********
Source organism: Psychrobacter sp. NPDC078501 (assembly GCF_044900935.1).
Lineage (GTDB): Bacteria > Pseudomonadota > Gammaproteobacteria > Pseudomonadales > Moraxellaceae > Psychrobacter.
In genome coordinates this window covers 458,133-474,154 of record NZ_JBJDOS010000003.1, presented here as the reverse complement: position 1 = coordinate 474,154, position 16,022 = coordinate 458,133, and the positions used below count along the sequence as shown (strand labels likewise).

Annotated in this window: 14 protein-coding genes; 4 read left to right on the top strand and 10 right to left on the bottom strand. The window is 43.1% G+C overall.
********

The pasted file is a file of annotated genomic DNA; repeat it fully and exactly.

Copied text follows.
Source organism: Psychrobacter sp. NPDC078501 (assembly GCF_044900935.1).
Lineage (GTDB): Bacteria > Pseudomonadota > Gammaproteobacteria > Pseudomonadales > Moraxellaceae > Psychrobacter.
In genome coordinates this window covers 458,133-474,154 of record NZ_JBJDOS010000003.1, presented here as the reverse complement: position 1 = coordinate 474,154, position 16,022 = coordinate 458,133, and the positions used below count along the sequence as shown (strand labels likewise).

Annotated in this window: 14 protein-coding genes; 4 read left to right on the top strand and 10 right to left on the bottom strand. The window is 43.1% G+C overall.